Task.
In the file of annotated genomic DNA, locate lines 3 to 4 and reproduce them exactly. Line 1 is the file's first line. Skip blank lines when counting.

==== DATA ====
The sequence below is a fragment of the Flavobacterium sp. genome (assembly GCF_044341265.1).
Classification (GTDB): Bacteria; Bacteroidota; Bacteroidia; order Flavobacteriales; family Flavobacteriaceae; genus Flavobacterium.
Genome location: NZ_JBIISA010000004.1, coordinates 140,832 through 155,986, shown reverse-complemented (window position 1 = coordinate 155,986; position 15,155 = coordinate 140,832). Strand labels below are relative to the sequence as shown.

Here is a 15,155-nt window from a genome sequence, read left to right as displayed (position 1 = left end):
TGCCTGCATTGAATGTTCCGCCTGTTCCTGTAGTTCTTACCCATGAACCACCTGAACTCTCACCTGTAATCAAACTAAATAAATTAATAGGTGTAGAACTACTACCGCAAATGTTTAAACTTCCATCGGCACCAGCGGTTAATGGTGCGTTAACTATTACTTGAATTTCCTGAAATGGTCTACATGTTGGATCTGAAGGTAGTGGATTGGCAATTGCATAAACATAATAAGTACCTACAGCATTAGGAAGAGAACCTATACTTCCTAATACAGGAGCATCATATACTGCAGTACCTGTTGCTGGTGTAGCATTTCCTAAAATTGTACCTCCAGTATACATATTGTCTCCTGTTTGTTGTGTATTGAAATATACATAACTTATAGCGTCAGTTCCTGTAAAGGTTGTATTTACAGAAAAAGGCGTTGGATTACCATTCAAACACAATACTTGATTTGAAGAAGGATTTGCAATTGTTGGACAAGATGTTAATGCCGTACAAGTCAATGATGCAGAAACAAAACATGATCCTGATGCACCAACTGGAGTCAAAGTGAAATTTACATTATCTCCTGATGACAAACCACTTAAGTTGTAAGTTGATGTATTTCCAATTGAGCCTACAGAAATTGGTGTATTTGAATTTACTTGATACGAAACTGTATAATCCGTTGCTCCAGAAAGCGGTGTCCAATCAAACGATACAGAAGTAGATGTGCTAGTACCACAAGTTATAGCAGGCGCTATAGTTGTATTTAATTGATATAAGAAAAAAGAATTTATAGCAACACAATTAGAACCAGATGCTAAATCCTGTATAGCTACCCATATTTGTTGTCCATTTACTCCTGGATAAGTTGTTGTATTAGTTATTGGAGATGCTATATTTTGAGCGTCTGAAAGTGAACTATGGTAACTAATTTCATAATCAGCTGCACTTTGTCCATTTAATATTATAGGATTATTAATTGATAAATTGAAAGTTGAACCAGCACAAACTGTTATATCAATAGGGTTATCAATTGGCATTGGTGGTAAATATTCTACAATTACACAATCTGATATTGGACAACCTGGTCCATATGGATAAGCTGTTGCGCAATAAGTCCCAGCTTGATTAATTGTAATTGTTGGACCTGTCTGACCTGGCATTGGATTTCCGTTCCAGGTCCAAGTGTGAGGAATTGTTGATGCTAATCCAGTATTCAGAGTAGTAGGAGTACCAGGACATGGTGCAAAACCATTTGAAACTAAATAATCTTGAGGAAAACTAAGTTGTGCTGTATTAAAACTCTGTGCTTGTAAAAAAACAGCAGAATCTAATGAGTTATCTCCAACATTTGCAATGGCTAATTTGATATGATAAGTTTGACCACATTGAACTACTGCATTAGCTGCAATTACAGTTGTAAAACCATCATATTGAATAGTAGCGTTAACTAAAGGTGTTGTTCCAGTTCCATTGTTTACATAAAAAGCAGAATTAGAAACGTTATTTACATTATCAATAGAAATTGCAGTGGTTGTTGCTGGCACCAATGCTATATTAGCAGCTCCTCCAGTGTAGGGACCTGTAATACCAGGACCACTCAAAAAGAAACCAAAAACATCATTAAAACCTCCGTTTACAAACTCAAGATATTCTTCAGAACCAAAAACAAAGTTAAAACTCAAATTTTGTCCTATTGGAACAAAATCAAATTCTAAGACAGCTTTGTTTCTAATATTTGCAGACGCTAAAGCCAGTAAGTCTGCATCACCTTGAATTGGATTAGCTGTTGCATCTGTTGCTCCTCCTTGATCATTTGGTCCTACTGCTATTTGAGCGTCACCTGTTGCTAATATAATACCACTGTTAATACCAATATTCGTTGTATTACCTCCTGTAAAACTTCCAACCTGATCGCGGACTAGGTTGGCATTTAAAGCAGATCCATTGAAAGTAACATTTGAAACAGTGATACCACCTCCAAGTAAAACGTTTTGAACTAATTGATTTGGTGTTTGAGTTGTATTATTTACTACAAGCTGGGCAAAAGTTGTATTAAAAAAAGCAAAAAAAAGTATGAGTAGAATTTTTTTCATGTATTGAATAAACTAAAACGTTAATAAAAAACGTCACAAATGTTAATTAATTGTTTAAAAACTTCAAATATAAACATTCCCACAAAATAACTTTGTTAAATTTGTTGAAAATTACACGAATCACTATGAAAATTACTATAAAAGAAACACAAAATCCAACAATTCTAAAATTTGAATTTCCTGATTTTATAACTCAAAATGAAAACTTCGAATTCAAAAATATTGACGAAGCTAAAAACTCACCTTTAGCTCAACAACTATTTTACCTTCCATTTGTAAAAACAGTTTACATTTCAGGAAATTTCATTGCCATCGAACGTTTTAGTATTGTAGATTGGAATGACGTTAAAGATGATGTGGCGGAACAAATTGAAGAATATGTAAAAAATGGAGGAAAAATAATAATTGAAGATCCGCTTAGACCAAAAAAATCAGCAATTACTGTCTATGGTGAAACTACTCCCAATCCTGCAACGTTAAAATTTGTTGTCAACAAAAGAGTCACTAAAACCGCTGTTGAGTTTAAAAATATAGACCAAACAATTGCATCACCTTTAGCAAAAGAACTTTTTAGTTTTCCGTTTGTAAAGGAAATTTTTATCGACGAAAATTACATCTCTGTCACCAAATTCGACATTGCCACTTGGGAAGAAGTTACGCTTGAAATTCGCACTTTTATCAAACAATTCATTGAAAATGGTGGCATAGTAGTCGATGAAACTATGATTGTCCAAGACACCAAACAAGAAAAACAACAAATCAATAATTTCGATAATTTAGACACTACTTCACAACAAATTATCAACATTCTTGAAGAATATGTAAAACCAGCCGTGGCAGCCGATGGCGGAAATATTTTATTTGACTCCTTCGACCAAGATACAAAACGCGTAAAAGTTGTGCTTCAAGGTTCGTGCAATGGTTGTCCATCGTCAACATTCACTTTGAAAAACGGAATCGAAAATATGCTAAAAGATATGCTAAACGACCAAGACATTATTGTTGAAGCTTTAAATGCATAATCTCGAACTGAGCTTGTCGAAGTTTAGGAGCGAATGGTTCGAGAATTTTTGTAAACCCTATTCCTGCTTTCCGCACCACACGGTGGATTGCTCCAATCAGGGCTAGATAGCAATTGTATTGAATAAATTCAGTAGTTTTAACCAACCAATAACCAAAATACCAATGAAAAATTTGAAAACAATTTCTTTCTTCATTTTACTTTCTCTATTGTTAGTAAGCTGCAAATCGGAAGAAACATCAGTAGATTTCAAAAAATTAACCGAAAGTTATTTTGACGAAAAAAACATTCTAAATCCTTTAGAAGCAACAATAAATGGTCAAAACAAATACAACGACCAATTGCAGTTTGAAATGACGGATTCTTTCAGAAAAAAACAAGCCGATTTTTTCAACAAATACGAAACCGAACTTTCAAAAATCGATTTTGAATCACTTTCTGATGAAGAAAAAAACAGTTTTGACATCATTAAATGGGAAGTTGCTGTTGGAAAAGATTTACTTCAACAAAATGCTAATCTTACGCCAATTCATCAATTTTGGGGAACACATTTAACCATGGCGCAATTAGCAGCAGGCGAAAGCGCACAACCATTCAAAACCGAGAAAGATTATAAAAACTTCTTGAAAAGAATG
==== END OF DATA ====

Genome location: NZ_JBIISA010000004.1, coordinates 140,832 through 155,986, shown reverse-complemented (window position 1 = coordinate 155,986; position 15,155 = coordinate 140,832). Strand labels below are relative to the sequence as shown.

Here is a 15,155-nt window from a genome sequence, read left to right as displayed (position 1 = left end):